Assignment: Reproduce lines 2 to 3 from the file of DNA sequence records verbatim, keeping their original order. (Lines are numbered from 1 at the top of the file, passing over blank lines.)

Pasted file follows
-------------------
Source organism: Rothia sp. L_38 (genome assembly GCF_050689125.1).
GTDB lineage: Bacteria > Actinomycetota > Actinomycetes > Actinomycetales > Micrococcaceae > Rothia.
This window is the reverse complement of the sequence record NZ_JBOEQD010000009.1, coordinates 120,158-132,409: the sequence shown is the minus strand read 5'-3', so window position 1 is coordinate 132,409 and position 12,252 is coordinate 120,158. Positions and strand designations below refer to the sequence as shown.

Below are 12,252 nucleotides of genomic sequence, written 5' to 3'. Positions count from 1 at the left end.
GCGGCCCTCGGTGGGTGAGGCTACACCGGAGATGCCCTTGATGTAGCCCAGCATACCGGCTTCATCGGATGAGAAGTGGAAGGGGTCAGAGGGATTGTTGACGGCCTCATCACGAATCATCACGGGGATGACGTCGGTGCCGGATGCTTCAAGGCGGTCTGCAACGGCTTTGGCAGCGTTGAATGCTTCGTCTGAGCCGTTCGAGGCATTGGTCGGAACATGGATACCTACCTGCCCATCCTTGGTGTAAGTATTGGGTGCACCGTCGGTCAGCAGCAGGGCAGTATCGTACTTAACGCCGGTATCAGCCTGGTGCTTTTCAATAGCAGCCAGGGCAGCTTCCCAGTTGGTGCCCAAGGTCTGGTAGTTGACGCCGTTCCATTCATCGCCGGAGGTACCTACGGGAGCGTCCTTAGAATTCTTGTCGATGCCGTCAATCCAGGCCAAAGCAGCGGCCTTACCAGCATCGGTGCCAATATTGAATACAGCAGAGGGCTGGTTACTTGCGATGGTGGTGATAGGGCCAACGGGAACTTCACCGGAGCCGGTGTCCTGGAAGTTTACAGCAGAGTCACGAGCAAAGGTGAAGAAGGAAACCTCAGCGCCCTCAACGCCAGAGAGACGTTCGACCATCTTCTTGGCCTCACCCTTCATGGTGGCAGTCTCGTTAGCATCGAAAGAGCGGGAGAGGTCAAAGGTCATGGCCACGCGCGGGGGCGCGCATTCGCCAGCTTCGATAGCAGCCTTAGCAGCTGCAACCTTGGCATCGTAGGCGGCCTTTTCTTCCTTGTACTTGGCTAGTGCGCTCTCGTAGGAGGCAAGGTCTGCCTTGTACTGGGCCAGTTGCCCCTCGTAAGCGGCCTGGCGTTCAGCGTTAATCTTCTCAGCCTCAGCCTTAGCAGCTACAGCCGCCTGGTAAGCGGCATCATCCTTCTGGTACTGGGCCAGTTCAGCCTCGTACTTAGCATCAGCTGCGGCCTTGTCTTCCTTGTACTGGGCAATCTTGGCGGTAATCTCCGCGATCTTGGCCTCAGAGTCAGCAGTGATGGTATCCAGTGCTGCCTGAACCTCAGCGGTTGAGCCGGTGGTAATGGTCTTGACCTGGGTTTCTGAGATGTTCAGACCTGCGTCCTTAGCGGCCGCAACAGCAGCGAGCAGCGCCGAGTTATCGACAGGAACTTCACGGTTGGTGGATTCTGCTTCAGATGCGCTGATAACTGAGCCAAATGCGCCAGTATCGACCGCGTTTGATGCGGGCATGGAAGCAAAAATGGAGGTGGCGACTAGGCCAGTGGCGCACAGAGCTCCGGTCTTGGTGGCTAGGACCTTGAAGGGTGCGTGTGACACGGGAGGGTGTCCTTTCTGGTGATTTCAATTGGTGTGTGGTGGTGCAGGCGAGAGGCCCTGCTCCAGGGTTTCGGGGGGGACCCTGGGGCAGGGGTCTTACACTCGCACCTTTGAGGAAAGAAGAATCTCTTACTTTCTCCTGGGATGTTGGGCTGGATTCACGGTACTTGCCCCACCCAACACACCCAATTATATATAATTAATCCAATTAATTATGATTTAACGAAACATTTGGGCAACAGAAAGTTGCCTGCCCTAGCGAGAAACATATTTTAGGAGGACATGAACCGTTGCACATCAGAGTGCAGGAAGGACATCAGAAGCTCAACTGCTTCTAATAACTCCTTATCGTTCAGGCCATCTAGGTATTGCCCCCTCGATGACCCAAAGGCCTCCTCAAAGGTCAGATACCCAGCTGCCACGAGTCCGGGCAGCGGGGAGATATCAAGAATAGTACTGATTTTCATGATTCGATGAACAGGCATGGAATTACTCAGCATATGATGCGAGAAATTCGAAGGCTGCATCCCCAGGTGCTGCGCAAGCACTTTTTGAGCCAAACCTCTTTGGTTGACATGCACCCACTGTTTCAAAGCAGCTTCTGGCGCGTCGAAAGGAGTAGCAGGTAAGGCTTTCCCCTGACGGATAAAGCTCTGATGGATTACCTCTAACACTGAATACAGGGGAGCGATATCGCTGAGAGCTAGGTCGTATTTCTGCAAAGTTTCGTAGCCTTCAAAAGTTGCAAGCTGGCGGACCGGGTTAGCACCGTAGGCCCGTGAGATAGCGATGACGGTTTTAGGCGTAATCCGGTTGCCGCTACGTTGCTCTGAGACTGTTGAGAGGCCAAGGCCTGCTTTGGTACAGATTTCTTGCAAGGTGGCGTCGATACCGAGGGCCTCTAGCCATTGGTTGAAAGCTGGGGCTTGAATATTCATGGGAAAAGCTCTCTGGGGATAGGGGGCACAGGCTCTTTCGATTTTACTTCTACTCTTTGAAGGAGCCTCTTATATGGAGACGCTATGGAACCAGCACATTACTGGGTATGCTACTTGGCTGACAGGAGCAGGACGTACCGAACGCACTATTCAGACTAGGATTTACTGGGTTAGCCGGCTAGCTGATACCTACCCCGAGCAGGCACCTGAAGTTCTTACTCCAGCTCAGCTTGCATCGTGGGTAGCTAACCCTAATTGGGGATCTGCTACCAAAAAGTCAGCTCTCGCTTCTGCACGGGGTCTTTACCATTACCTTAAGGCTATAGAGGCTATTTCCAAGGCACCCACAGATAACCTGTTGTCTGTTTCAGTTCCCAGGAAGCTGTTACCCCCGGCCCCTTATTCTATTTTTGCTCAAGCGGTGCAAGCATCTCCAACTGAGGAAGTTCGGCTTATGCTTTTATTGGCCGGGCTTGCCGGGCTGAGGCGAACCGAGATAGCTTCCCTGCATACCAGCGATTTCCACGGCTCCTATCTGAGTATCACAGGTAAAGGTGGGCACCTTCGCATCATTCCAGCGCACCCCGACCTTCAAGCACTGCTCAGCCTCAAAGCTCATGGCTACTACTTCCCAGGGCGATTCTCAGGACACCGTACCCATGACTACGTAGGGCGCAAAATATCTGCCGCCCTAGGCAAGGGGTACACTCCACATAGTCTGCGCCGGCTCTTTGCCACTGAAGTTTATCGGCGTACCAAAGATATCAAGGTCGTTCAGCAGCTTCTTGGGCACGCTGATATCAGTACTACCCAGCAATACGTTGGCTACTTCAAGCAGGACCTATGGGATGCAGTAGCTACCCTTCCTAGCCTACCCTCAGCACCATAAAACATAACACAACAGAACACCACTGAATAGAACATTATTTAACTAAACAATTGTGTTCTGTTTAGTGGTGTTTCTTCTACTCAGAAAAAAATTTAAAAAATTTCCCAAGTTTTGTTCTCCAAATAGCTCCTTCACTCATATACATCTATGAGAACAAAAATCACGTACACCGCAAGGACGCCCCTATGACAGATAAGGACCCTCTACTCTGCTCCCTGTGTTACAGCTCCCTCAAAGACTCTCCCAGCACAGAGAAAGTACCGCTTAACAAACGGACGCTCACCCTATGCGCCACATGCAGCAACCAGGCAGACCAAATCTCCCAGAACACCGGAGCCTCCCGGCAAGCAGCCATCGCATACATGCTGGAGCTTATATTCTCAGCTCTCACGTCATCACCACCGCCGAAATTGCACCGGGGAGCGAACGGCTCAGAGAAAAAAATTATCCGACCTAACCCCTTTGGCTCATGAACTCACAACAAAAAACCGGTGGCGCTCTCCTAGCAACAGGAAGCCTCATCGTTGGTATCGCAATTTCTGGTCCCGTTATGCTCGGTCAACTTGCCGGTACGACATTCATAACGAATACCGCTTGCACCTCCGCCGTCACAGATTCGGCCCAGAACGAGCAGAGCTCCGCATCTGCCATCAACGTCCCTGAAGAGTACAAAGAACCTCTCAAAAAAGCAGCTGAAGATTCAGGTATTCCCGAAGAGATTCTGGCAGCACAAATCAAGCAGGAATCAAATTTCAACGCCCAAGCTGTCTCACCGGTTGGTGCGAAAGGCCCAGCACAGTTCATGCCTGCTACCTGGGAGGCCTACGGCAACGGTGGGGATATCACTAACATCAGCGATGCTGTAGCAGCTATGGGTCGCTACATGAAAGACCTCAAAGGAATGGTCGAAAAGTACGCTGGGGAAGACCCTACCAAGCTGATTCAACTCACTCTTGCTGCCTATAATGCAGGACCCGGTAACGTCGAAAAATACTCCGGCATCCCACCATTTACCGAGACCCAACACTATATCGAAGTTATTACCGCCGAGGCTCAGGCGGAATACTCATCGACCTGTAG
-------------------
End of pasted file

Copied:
GTDB lineage: Bacteria > Actinomycetota > Actinomycetes > Actinomycetales > Micrococcaceae > Rothia.
This window is the reverse complement of the sequence record NZ_JBOEQD010000009.1, coordinates 120,158-132,409: the sequence shown is the minus strand read 5'-3', so window position 1 is coordinate 132,409 and position 12,252 is coordinate 120,158. Positions and strand designations below refer to the sequence as shown.